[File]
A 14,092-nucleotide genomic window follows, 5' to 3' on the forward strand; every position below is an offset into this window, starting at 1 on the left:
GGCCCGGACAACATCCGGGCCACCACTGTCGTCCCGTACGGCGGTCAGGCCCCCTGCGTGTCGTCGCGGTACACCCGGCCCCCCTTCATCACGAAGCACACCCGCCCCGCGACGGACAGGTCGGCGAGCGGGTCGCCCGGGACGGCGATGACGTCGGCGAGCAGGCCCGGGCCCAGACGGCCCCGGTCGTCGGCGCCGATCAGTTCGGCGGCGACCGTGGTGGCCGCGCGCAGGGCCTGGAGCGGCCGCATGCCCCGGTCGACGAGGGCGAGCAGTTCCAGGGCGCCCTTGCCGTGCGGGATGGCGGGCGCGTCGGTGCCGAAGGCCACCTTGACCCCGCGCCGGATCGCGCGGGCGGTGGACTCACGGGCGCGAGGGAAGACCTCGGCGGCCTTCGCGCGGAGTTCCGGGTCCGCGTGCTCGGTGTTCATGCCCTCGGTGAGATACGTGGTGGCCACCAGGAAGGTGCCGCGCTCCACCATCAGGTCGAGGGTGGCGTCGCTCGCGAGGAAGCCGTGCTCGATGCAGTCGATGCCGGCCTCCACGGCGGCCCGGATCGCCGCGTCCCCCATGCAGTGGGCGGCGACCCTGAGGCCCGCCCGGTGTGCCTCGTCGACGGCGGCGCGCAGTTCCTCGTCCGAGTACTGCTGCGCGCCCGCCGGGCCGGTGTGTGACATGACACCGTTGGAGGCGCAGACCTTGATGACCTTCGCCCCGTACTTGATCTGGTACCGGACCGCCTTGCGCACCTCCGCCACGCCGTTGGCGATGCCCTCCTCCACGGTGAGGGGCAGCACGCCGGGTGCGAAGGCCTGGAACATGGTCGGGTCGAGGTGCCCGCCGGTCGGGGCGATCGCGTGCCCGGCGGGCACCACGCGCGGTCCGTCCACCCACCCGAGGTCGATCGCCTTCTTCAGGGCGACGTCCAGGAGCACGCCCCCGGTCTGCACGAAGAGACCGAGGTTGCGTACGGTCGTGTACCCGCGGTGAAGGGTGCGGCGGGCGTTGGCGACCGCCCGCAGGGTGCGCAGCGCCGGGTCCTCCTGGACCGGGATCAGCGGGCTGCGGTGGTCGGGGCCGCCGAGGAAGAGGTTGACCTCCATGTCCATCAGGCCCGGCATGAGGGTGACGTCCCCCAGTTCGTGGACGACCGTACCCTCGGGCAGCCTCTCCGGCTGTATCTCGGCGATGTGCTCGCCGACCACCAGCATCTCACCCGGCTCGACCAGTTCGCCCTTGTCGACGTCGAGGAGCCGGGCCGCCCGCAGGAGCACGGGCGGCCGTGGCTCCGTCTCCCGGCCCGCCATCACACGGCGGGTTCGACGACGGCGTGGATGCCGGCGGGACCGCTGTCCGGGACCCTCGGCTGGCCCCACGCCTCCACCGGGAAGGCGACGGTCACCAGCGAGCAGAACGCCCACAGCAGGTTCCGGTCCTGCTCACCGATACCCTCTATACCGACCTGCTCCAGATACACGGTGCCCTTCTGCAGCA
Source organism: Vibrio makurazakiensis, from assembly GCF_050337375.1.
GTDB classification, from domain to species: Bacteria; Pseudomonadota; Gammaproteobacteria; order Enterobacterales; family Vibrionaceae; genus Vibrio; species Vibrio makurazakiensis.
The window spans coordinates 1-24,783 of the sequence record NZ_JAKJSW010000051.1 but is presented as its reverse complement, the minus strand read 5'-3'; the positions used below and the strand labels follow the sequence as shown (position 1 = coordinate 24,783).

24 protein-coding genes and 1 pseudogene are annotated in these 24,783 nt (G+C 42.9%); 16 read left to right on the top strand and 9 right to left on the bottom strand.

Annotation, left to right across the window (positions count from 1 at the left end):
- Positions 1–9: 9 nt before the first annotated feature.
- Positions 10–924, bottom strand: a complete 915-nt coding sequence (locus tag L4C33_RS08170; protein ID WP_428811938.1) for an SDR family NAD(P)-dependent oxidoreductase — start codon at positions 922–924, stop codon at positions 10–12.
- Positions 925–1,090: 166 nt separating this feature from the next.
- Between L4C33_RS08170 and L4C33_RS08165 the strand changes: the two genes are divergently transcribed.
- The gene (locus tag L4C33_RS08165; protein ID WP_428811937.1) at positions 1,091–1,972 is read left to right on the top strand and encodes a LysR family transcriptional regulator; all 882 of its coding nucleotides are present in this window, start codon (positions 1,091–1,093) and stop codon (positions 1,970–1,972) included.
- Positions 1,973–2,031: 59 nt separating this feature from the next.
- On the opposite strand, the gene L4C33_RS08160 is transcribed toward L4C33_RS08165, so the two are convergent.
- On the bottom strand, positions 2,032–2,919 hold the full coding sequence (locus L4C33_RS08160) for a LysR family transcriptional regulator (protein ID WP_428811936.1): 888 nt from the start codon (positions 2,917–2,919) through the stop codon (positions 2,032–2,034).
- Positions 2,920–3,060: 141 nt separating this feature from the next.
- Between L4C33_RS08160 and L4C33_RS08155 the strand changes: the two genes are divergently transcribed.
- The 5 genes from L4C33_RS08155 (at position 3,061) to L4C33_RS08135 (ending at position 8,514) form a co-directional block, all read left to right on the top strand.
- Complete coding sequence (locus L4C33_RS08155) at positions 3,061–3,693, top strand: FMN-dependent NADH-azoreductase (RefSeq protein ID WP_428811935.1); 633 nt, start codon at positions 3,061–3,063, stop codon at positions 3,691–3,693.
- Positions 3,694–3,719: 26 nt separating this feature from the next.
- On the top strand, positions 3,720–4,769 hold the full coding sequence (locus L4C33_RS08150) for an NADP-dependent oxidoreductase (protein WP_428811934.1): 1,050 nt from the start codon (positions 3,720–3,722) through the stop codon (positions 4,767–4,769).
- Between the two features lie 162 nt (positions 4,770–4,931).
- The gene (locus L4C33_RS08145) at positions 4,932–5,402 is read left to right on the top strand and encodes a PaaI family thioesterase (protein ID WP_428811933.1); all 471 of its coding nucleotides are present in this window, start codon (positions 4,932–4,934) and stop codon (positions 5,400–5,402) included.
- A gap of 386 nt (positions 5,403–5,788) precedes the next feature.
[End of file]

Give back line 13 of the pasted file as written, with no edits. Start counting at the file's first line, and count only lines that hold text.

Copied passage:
- Positions 1,973–2,031: 59 nt separating this feature from the next.